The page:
- New Book by Ian Sales reviewed by Ian Shone for Alt Hist – Adrift on the Sea of Rains (althistfiction.com)
- By the Blood of Heroes reviewed by Ian Shone for Alt Hist (althistfiction.com)
It gives me great pleasure to announce that Issue 4 of Alt Hist: The Magazine of Historical Fiction and Alternate History has now been published. It is available in both print and eBook formats as follows:
Issue 4 will also be available from other flavours of Amazon as well – Italy, Spain, France etc – so please check your local sites. It will also be available for other e-readers in the future.
Alt Hist Issue 4: The Magazine of Historical Fiction and Alternate History contains seven top-quality stories from a variety of genres: horror, alternate history and fantasy, as well as straight historical fiction, including four stories set during World War II. If you’re looking for something other than World War II then we also have two stories from the Nineteenth Century and one from the Middle Ages.
The seven stories featured in Alt Hist Issue 4 are:
As you may know Alt Hist is currently a small publication. We publish two issues a year and are able to pay authors only a token fee of $10 for their stories. However, we would like to pay authors more – and also maybe pay our volunteers an honorarium as well for helping out. To this end you can now donate if you so wish to Alt Hist. Please use the link below or in the sidebar. Alternatively, you can contribute just by buying an issue of Alt Hist!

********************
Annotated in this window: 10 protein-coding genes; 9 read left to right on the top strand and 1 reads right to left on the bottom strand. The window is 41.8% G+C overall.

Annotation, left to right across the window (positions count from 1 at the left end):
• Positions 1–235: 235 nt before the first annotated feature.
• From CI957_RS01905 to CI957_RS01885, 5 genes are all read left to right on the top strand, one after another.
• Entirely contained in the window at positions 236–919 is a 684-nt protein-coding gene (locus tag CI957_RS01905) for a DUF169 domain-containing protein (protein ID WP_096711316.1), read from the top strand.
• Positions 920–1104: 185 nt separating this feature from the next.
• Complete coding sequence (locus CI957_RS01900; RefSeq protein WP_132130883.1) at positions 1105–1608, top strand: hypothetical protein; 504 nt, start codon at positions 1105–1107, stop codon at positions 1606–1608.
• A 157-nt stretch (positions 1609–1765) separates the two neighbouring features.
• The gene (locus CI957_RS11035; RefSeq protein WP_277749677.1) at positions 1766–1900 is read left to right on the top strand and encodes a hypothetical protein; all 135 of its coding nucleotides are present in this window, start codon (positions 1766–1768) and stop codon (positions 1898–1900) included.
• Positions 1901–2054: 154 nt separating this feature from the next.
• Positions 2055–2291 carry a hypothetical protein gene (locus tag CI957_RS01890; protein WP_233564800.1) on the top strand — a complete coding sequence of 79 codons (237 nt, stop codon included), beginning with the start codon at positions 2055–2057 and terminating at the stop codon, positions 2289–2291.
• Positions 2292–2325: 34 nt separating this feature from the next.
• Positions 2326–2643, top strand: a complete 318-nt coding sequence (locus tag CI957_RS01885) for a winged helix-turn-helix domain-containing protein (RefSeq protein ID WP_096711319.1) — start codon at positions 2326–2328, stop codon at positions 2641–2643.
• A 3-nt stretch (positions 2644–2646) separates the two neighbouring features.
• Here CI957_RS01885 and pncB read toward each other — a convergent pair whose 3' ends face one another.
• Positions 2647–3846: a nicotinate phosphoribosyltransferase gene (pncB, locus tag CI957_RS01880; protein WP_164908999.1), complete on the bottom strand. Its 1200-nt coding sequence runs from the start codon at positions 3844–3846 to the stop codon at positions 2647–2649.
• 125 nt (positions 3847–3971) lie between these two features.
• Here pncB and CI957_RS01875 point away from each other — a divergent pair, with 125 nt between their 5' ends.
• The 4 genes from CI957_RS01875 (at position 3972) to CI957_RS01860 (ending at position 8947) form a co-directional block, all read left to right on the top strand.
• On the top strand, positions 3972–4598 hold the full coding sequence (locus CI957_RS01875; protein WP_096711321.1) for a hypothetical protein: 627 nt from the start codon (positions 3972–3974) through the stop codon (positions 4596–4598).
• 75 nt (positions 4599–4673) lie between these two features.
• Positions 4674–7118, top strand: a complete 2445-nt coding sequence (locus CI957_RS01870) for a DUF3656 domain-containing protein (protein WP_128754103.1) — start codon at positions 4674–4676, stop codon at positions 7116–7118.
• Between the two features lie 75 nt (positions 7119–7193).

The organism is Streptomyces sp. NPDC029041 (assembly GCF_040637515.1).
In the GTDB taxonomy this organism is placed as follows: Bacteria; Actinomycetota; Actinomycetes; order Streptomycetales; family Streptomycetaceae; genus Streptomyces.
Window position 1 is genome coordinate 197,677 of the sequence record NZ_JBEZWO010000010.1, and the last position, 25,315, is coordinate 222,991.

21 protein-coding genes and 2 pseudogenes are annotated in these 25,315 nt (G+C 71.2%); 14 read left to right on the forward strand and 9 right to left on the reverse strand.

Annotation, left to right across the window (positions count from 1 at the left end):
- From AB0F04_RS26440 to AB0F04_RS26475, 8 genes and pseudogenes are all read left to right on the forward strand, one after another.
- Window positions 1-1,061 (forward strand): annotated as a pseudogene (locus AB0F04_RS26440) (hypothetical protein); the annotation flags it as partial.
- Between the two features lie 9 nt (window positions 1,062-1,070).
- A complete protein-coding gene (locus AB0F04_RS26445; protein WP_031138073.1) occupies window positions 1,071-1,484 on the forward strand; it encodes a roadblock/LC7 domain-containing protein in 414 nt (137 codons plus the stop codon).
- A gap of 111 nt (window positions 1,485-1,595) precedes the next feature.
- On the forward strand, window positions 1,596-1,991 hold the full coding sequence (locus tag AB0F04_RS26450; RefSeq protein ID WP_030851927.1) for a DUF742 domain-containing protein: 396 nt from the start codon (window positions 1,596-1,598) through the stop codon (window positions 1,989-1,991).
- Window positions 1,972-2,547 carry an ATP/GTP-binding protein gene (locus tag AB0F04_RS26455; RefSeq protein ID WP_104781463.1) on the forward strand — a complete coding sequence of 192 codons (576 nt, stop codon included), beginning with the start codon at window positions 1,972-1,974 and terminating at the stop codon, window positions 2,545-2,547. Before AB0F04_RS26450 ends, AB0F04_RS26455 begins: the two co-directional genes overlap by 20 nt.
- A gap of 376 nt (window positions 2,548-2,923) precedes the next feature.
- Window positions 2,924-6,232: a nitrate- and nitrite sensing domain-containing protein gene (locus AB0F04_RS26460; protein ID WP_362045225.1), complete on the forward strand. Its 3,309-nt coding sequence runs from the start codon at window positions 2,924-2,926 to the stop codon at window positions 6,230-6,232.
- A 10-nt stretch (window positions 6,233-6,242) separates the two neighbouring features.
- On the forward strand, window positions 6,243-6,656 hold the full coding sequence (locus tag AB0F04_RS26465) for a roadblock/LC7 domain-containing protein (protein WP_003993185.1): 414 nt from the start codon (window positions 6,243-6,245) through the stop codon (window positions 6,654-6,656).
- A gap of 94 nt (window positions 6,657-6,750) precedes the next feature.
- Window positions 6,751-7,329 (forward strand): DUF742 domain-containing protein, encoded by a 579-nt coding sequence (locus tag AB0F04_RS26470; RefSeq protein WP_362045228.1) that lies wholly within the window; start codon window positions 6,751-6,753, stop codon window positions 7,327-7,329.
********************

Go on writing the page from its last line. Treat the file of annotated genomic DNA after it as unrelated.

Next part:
If/as donations come in, we will give a report of what the fund is and how this might be split out to pay authors in the future.
Here’s a selection of news and features that I’ve come across recently in the world of Historical Fiction and Alternate History. Enjoy!
From Salon: The myth of the polite Englishman. I thought this book sounded like a great resource for anyone writing historical fiction set in the Eighteenth century. Interestingly enough I don’t see many stories coming into Alt Hist set in that era – not even American War of Independence stuff very often, which is disappointing. Such a rude century should definitely be better represented!
From the Guardian: Kate Williams joins queens of historical fiction. I didn’t agree with what she had to say at the end of the article about female documentary presenters being chosen for their looks – the BBC does the same with its male presenters too!
Guardian again: Alternate history lessons for children’s fiction – new wave of alternate histories searching questions about technology. Interesting that alternate history is being more accepted in schools, but how do we make sure kids know the real version as well?